Such is the case for Livvy Heppell, who was attacked by her boyfriend, Kyle Illingworth, when she refused to give him his phone. According to the Mirror, in an apparent “drug and drink fueled rage,” Illingworth punched Heppell and stomped on her face.
Illingworth had “been drinking” and “taking ecstasy” when Heppell refused to give him his phone. As a result of the attack, Heppell wound up in the Intensive Care Unit with a broken jaw, nose, and eye socket.
“She was in intensive care and had to have plates fixed in her jaw to repair the damage, and from reading the evidence she had done nothing to justify that kind of pounding.”
Meanwhile, Illingworth fled the scene and an almost week-long manhunt for him ensued.
After he was finally caught, he was charged with grievous bodily harm. The judge overseeing the case called it “one of the worst examples of grievous bodily harm” he had ever come across and sentenced him to five years in prison.
— newslocker_uknews (@newslock_uknews) October 7, 2015
Judge Ashurst told Illingworth:
“However the argument between you and your girlfriend started, however much you had been drinking or she had been drinking, you completely lost any self control.”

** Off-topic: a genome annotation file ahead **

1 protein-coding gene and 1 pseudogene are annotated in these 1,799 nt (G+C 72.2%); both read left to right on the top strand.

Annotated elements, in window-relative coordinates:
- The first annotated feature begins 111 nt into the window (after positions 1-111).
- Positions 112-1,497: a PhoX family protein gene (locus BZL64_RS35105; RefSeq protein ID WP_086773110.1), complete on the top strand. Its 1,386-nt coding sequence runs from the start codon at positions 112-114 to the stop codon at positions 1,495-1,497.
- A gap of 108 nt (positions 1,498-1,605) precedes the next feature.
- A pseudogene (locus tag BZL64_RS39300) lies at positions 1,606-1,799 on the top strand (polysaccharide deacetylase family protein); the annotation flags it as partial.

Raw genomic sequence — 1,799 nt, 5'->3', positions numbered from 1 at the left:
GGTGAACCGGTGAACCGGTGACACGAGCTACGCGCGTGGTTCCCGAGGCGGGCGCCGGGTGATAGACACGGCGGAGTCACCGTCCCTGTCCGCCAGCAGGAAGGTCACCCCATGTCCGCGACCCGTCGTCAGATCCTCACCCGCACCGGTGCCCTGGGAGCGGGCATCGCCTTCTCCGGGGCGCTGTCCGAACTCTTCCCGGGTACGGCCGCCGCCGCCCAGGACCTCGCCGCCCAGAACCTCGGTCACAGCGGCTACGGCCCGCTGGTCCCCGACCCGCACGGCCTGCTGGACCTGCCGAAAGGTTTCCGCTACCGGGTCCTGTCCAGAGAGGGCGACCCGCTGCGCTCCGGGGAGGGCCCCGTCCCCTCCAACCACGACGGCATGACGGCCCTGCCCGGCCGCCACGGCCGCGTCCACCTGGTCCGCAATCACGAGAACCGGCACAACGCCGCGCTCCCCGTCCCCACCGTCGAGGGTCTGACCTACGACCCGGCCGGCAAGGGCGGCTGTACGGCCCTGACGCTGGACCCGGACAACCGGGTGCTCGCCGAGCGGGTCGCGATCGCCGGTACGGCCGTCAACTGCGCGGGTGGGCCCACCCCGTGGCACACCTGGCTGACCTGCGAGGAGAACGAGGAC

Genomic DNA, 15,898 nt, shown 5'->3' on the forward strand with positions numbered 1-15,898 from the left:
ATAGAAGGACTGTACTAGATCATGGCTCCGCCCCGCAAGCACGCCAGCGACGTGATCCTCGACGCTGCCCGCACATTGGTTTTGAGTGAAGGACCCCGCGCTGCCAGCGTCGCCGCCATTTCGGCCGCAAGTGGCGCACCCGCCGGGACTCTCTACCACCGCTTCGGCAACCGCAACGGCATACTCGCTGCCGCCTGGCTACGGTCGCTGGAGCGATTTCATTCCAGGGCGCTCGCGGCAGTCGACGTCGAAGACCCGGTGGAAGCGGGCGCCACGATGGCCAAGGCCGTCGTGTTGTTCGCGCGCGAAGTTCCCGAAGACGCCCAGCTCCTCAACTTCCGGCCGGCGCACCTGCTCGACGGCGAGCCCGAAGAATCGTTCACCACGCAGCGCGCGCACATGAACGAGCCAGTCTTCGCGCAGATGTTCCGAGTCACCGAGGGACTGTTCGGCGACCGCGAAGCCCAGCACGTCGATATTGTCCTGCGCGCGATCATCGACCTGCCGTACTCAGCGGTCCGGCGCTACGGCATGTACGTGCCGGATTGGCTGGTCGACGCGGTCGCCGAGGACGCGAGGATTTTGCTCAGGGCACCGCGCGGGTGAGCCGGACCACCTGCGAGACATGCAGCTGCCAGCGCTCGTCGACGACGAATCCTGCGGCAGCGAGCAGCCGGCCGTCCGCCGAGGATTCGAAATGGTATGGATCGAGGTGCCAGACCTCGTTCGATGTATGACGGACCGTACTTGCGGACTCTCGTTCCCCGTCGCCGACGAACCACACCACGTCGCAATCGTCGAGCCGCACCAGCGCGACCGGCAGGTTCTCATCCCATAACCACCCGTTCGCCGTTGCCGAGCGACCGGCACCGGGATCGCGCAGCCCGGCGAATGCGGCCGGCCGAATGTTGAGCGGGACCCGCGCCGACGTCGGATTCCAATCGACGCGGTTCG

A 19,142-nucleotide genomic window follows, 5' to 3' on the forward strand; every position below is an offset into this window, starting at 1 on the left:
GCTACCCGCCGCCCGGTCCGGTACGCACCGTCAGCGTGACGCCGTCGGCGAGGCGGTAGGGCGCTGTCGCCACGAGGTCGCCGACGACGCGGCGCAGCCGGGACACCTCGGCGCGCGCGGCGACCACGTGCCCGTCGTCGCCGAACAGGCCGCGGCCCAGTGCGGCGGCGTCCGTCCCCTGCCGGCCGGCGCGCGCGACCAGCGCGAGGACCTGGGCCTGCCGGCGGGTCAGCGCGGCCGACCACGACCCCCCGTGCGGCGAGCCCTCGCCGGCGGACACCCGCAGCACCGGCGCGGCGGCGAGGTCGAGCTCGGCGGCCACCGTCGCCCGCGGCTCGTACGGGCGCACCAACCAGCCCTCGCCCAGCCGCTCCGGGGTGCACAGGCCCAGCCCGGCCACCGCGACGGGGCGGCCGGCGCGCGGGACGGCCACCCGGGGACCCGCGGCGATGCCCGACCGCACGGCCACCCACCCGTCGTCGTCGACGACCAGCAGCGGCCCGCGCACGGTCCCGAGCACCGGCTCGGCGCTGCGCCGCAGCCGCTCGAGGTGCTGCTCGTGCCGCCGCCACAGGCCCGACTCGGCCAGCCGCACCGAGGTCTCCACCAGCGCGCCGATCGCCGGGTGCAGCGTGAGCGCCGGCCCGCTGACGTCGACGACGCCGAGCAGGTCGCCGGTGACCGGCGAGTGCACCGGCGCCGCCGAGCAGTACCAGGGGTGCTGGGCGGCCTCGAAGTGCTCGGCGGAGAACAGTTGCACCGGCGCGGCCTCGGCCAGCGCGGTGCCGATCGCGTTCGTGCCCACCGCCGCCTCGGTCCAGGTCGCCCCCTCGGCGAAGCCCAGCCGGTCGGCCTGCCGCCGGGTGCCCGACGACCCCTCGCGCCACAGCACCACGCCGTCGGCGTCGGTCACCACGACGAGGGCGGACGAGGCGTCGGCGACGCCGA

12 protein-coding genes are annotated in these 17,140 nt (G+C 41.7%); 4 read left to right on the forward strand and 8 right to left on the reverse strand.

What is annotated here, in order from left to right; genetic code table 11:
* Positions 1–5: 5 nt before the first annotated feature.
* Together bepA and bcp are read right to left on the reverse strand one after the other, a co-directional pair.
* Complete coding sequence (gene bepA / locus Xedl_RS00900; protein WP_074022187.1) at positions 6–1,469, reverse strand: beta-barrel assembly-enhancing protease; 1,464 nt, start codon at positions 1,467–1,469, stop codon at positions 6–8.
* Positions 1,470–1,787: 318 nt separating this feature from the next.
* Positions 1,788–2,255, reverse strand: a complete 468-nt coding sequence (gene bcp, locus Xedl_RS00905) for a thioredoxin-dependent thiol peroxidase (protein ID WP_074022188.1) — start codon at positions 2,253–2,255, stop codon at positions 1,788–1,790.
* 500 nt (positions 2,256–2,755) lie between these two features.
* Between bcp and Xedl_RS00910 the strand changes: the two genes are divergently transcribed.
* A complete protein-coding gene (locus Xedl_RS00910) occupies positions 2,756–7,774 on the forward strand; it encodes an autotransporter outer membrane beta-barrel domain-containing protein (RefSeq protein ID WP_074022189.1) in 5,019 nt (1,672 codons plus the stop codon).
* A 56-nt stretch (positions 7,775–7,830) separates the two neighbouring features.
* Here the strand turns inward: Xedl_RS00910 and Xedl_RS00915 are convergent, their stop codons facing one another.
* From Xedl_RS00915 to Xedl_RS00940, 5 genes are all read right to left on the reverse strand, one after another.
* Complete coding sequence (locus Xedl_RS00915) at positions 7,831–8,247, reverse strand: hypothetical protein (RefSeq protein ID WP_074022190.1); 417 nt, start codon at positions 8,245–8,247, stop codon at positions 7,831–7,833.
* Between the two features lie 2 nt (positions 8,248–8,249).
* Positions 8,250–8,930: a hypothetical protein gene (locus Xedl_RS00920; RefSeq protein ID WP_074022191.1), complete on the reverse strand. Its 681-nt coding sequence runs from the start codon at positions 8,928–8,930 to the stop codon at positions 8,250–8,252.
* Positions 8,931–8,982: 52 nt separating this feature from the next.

But the court has recently learned that — despite the incomprehensible damage he caused her — Heppell has taken Illingworth back.
It is an unfortunate and vicious cycle from which is hard to break free. In the United States alone, a woman is beaten or assaulted every nine seconds. According to the National Coalition on Domestic Violence, one in three women experience domestic violence by an intimate partner in their lifetime.
Surprisingly, only thirty-four percent of individuals who experience domestic violence receive treatment for their injuries, and many, like Heppell, return to their partners.
October is Domestic Violence Awareness month. Hopefully with better awareness of these issues, the cycle of domestic violence can more easily be broken.